I was born in 1958 which means I grew up in the Cold War era. Although I didn’t live in constant fear of bombs raining down on us, newscasts infiltrated my kid brain and I wondered if there would come a time when humans would blow each other to kingdom come with weapons of mass destruction. I grew up to be a peacemonger and progressive activist, a tree-hugging crunchy granola hippie. I attended anti-nuclear, pro-peace rallies and loved the No Nukes concert held in 1979 in Madison Square Garden, although I was not there in person. It was created by an organization called MUSE– Musicians United For Safe Energy. I felt empowered when I heard the album and played it over and over to bolster my budding beliefs that when joined in common purpose, we could make a positive difference on a sustainable planet.
Listening to NPR coverage about the nuclear disarmament meeting with DT and KJU and am still bewildered about the cavalier attitude world leaders of all countries have around nuclear weaponry. Don’t they get it, that there is no safe way to have missiles pointed at each other? It isn’t about making a deal. It is about preventing a nuclear holocaust. Two of my favorite movies about the subject are War Games and Amazing Grace and Chuck.
The first is better known, starring Matthew Broderick, Ally Sheedy, Barry Corbin, John Wood, and Dabney Coleman. It is the story of a high school genius; David (Broderick), with a wise guy attitude and an aptitude for computers, his friend Jennifer (Sheedy) and Dr. Stephen Falken (Wood), the creator of the computer that David hacks into that eventually begins the countdown to launch the missiles that could end the world. He thinks he is merely playing a game, but the computer thinks it is real.
The young people find their way to the remote island home of Dr. Falken where he has isolated himself, with an attitude of cynicism over the ways in which the world has devolved. He explains the purpose of the cyber being that he has named Joshua, after his young son who died:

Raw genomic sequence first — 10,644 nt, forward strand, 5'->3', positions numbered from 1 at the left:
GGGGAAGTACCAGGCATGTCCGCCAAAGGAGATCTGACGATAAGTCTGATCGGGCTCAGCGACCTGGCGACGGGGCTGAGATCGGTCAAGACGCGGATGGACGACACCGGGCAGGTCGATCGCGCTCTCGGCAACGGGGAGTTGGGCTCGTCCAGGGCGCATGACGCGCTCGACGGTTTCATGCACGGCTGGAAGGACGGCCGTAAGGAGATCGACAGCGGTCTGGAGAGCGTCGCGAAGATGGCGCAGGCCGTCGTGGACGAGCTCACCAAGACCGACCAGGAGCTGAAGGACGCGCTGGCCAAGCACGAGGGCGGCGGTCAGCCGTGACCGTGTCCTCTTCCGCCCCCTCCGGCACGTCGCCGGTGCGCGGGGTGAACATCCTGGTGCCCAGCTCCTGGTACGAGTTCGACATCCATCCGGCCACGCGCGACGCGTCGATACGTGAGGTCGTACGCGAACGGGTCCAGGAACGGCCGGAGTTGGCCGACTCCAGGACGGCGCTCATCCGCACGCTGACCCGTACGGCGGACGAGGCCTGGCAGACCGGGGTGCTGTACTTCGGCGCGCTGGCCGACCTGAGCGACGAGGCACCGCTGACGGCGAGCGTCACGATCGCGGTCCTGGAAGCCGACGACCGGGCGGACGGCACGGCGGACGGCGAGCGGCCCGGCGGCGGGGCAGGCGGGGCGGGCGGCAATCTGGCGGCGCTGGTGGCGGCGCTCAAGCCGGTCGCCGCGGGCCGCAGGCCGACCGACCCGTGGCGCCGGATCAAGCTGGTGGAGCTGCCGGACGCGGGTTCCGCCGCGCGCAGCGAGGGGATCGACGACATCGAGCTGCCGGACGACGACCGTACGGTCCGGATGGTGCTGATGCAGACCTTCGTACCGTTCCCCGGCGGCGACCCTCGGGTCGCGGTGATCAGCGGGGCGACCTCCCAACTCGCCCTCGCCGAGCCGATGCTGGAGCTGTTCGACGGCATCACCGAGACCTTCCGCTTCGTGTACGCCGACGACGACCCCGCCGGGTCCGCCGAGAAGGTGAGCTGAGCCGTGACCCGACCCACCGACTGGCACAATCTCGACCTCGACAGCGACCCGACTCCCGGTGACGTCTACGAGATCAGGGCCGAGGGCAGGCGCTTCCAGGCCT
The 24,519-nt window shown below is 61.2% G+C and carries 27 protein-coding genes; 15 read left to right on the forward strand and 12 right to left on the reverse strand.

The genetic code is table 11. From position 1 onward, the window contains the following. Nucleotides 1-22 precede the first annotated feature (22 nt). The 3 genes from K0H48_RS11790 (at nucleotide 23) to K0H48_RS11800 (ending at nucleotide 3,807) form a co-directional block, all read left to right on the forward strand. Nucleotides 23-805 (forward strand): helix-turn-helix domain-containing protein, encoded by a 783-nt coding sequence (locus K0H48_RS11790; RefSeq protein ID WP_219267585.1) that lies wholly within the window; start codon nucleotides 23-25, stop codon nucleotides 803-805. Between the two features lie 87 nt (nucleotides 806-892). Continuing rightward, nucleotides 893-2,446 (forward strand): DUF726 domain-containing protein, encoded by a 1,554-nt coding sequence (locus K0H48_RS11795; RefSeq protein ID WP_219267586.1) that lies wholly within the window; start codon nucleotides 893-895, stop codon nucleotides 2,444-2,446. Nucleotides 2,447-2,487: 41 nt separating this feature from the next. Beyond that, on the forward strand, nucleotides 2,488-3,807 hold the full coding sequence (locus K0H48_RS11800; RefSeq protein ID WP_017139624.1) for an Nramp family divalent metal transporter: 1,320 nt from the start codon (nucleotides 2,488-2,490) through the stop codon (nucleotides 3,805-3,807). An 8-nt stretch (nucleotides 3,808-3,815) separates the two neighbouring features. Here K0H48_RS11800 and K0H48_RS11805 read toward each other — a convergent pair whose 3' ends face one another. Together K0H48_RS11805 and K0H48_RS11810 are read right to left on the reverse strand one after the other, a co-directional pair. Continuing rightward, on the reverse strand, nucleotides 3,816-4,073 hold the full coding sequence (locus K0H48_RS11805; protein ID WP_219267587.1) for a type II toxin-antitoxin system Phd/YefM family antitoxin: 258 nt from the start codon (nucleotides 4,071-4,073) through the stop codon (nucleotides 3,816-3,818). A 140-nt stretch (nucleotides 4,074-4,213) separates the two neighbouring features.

Stephen Falken: The whole point was to find a way to practice nuclear war without destroying ourselves. To get the computers to learn from mistakes we couldn’t afford to make. Except, I never could get Joshua to learn the most important lesson.
David Lightman: What’s that?
Stephen Falken: Futility. That there’s a time when you should just give up.
Jennifer: What kind of a lesson is that?
Stephen Falken: Did you ever play tic-tac-toe?
Jennifer: Yeah, of course.
Stephen Falken: But you don’t anymore.
Stephen Falken: Why?
Jennifer: Because it’s a boring game. It’s always a tie.
Stephen Falken: Exactly. There’s no way to win. The game itself is pointless! But back at the war room, they believe you can win a nuclear war. That there can be “acceptable losses.”
At the end of the film, ‘Joshua’ wisely muses, “Strange game. The only winning move is not to play.”
The second film, Amazing Grace and Chuck is less heralded and in fact, criticized for being unrealistic and implausible. I loved its unerring optimism. The 1987 film features Jamie Lee Curtis, Gregory Peck, William Peterson, Alex English, and newcomer Joshua Zuelke as Chuck. Chuck is a star Little League pitcher whose father’s (Peterson) congressman friend takes Chuck’s class to see a nuclear missile silo. He is understandably alarmed about the implications and decides to “give up my best thing,” until there are no more nuclear weapons. On game day, he steps off the mound and goes on strike. A local news story ends up on the wire service and a fictional Boston Celtics player named Amazing Grace Smith (English) reads it and decides to join Chuck in his quest. Jamie Lee Curtis plays his skeptical agent who eventually comes around to support the cause as do numerous other professional and Olympic athletes. There are dark forces who don’t like what is going on and a tragic event occurs that only serves to strengthen the movement. Gregory Peck gives voice to the character of the President of the United States who sees the situation through Chuck’s eyes and because he wants a future for the next generations, he negotiates with the Russian Premier.
Initially, he says to the boy, “Now Chuck I can’t deny you the right to protest, that’s in the first amendment and God forbid that should change. But there’s an old saying: “You can’t run into a crowded theater and yell fire!” to which Chuck astutely asks, “But, sir, what if there is a fire?”
Would that we have someone like that in the White House, who is forward thinking and doesn’t imagine this as a war game and who is moved to prevent or put out fires instead of setting them? At the end of the film, Amazing Grace’s quote, “But wouldn’t it be nice?” is stretched across the screen. It would, indeed.
— The Good Men Project (@GoodMenProject) March 10, 2019